Technological progress will not maximize learning if our educational institutions are mired in an ideology that prevents full use of the tools.
Bernie Sanders, the self-proclaimed socialist, has had his greatest popularity with the young. Even those who believe that Sanders’ political program is disastrous, or evil, must pay attention to this warning signal. These young voters are America’s future, and even if a few years in the workforce brings some greater political wisdom, many people still stick with their youthful paradigms unless some political shock disrupts them. For those who would try to change the mind of this generation (and the following one), it is important to understand how our education, occupational licensing, and entitlement policies are driving them to socialist views which break sharply with America’s political traditions of liberty.
Most obviously, the support for Sanders reveals the dreadfulness of many of our universities. They are ideologically homogeneous bastions of the Left, at least in the humanities and social sciences. And while that other university—the place that specializes in STEM—produces real knowledge, its effect on political culture is only indirect. In contrast, much of the non-STEM university today is not principally focused on producing knowledge but on reinforcing a narrative about the centrality of ethnic, racial, and gender identity to the human person and about the oppressive burden of the West’s heritage.
This narrative reverses the essence of what Greek philosophers achieved for humanity over 2,000 years ago. As Scott Soames notes in his fine new book, The World Philosophy Made: From Plato the Digital Age, the Greek philosophers put abstract reason about epistemology, ethics, and metaphysics at the center of education. It replaced a narrative culture based on Homer and Hesiod that centered on gods, heroes, and villains. The non-STEM university is now returning to a narrative culture, even if the gods, heroes, and villains are different and not as aesthetically interesting as those found in the Greek myths. Of course, our universities have often imperfectly realized the ideal of reason, but today the ideal itself is slipping away.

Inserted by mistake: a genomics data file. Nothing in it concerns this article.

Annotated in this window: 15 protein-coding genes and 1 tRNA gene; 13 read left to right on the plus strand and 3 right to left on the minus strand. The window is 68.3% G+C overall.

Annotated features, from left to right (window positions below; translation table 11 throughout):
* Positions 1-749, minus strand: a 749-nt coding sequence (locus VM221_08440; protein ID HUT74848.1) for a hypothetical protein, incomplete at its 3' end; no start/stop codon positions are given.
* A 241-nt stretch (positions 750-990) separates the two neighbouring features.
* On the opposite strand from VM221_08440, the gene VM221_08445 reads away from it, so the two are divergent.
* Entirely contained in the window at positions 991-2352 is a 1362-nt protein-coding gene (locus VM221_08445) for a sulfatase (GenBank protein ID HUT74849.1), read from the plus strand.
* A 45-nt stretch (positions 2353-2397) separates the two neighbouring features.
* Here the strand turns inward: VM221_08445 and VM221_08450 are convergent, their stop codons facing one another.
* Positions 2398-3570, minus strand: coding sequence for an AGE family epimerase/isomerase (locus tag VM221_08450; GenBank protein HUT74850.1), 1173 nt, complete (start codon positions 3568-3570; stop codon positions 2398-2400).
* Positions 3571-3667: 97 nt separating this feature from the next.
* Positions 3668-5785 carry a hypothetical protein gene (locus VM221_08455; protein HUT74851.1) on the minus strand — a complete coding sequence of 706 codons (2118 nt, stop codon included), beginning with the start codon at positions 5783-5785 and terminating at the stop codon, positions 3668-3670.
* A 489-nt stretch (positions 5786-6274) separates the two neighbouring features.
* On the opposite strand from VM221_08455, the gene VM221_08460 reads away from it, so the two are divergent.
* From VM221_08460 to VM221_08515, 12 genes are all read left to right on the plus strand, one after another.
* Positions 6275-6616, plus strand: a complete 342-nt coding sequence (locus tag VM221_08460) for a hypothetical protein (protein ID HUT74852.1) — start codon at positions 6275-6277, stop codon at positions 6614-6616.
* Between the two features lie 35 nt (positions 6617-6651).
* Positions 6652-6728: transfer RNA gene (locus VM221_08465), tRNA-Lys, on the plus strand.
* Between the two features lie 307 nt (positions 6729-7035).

Reform of the universities thus must be a priority. But it is very difficult. The elite universities are wealthy and have no interest in reform. At least judged by my own university, they are getting worse by the decade if not by the year. Alternative institutions are probably the only answer. One silver lining of the terrible coronavirus crisis is that it will give an impetus to online education that will help promote many colleges ranking below the Ivy League and its peers. Online education will allow for new challengers to rise, ones who are not as likely to be wedded to political correctness as the incumbents.
But the young have more concrete reasons to favor Sanders as well. Relief from college debt is obviously a big one. But before condemning them for seeking a large redistribution of wealth to themselves, we do well to remember that our entitlement structure is currently designed to take from the younger generation and give to the elderly. Social security is a pay-as-you-go system. And given that social security is not actuarially sound, most of the current elderly will get more than they pay in. It is the payment of the young that makes up the difference. Medicare too is a government program from which the elderly benefit at the expense of the young.
And more recent programs continue to disfavor the young. The Affordable Care Act forbids insurance companies from charging fully age-appropriate premiums for insurance. As a result, young people pay more to subsidize the old—and are required to make that bad deal by law.